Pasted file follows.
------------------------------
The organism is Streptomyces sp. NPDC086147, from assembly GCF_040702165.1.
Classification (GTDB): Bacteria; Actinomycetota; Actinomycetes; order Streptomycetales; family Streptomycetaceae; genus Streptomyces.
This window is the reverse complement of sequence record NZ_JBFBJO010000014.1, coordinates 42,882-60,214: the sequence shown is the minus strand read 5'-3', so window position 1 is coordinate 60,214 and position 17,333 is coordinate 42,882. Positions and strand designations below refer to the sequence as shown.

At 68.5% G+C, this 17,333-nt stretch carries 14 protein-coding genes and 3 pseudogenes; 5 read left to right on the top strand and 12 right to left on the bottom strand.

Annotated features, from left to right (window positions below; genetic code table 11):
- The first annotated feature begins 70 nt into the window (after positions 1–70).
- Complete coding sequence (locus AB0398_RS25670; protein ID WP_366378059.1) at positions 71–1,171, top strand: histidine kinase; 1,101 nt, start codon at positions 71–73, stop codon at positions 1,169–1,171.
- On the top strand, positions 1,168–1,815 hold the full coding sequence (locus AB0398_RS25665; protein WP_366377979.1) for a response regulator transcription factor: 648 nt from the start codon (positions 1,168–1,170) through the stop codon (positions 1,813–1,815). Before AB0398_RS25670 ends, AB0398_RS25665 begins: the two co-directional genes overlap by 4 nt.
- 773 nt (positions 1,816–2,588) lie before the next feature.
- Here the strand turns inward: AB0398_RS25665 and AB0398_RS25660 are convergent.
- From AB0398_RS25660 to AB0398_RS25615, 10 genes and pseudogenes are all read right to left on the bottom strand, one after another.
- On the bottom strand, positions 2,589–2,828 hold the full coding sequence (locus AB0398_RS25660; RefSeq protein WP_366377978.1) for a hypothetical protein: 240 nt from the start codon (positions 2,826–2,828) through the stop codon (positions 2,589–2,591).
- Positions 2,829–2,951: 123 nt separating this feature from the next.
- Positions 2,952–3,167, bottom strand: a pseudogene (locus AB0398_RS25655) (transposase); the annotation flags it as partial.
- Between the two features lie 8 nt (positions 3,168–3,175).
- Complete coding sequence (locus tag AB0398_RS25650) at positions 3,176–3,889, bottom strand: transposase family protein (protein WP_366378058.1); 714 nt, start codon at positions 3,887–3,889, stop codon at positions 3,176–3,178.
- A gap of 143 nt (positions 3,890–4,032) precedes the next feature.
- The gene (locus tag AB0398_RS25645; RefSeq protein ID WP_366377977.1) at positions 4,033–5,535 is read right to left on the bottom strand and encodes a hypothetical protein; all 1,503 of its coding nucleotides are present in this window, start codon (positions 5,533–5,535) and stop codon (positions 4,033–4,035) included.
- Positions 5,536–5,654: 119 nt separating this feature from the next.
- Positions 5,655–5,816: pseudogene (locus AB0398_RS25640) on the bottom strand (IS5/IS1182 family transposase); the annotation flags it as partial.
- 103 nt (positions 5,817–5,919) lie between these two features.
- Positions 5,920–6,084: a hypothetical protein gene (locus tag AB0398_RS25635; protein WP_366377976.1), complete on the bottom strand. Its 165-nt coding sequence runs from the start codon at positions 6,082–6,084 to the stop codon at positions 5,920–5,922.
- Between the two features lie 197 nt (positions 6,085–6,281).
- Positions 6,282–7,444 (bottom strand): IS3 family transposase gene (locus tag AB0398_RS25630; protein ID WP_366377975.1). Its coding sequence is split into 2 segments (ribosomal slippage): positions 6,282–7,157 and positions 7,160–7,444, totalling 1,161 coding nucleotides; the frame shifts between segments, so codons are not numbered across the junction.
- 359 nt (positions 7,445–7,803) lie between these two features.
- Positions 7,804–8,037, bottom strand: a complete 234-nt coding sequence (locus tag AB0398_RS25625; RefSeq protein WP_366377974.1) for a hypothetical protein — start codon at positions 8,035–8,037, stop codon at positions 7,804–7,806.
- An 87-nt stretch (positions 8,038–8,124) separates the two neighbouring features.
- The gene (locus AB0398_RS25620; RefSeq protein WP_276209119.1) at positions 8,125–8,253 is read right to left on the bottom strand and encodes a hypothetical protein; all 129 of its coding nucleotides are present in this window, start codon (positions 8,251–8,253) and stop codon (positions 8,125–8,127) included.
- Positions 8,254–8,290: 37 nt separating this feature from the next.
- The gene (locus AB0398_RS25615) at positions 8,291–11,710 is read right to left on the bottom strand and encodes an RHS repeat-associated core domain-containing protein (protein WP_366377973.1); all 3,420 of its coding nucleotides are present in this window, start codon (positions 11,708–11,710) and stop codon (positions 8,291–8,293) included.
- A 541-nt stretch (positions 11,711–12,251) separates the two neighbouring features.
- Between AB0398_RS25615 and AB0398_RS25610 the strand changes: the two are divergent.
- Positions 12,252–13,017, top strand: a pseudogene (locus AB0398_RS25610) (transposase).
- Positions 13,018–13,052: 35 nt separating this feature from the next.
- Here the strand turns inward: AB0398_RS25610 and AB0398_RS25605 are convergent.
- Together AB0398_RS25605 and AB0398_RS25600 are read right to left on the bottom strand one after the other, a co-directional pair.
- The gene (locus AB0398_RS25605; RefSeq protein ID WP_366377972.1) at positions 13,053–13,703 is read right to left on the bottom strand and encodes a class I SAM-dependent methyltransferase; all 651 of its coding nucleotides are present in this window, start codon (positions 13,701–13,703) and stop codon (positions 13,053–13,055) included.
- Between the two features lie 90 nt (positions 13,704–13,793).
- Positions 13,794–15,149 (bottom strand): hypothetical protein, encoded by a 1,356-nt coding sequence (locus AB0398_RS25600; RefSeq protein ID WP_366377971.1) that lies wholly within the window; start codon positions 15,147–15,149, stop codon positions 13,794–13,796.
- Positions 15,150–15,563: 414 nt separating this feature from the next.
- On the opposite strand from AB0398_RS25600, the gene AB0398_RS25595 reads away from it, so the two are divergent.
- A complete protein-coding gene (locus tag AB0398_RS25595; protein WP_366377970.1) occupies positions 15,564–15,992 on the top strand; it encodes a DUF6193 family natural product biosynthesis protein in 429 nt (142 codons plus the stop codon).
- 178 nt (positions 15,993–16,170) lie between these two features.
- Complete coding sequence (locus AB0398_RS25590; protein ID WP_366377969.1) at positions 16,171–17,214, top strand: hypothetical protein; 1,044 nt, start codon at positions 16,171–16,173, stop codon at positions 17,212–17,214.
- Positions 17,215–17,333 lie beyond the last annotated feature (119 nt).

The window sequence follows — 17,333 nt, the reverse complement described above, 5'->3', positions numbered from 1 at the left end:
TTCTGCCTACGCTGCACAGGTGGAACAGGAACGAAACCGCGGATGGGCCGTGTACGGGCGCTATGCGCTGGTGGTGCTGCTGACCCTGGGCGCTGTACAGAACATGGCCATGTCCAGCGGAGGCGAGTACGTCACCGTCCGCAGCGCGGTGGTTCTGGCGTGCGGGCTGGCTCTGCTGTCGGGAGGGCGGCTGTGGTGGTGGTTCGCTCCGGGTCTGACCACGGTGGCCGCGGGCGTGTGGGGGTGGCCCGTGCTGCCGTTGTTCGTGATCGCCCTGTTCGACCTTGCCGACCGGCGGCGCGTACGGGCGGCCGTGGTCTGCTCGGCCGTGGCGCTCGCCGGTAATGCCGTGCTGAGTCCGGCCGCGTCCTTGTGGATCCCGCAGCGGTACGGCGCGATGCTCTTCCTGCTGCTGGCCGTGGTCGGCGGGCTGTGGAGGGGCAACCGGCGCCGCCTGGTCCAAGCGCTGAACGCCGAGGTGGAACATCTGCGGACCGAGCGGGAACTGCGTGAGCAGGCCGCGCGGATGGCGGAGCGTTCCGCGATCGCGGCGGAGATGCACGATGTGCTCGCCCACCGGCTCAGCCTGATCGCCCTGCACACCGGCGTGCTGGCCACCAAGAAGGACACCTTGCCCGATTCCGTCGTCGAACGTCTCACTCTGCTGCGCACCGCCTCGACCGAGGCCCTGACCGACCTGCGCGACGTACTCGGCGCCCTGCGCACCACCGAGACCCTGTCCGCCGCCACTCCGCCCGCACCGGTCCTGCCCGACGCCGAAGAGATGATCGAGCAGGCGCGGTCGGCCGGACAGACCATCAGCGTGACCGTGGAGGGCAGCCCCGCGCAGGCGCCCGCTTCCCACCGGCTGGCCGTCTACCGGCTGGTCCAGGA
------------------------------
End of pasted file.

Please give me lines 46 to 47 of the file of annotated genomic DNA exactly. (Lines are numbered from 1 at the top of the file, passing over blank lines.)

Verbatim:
The window sequence follows — 17,333 nt, the reverse complement described above, 5'->3', positions numbered from 1 at the left end:
TTCTGCCTACGCTGCACAGGTGGAACAGGAACGAAACCGCGGATGGGCCGTGTACGGGCGCTATGCGCTGGTGGTGCTGCTGACCCTGGGCGCTGTACAGAACATGGCCATGTCCAGCGGAGGCGAGTACGTCACCGTCCGCAGCGCGGTGGTTCTGGCGTGCGGGCTGGCTCTGCTGTCGGGAGGGCGGCTGTGGTGGTGGTTCGCTCCGGGTCTGACCACGGTGGCCGCGGGCGTGTGGGGGTGGCCCGTGCTGCCGTTGTTCGTGATCGCCCTGTTCGACCTTGCCGACCGGCGGCGCGTACGGGCGGCCGTGGTCTGCTCGGCCGTGGCGCTCGCCGGTAATGCCGTGCTGAGTCCGGCCGCGTCCTTGTGGATCCCGCAGCGGTACGGCGCGATGCTCTTCCTGCTGCTGGCCGTGGTCGGCGGGCTGTGGAGGGGCAACCGGCGCCGCCTGGTCCAAGCGCTGAACGCCGAGGTGGAACATCTGCGGACCGAGCGGGAACTGCGTGAGCAGGCCGCGCGGATGGCGGAGCGTTCCGCGATCGCGGCGGAGATGCACGATGTGCTCGCCCACCGGCTCAGCCTGATCGCCCTGCACACCGGCGTGCTGGCCACCAAGAAGGACACCTTGCCCGATTCCGTCGTCGAACGTCTCACTCTGCTGCGCACCGCCTCGACCGAGGCCCTGACCGACCTGCGCGACGTACTCGGCGCCCTGCGCACCACCGAGACCCTGTCCGCCGCCACTCCGCCCGCACCGGTCCTGCCCGACGCCGAAGAGATGATCGAGCAGGCGCGGTCGGCCGGACAGACCATCAGCGTGACCGTGGAGGGCAGCCCCGCGCAGGCGCCCGCTTCCCACCGGCTGGCCGTCTACCGGCTGGTCCAGGA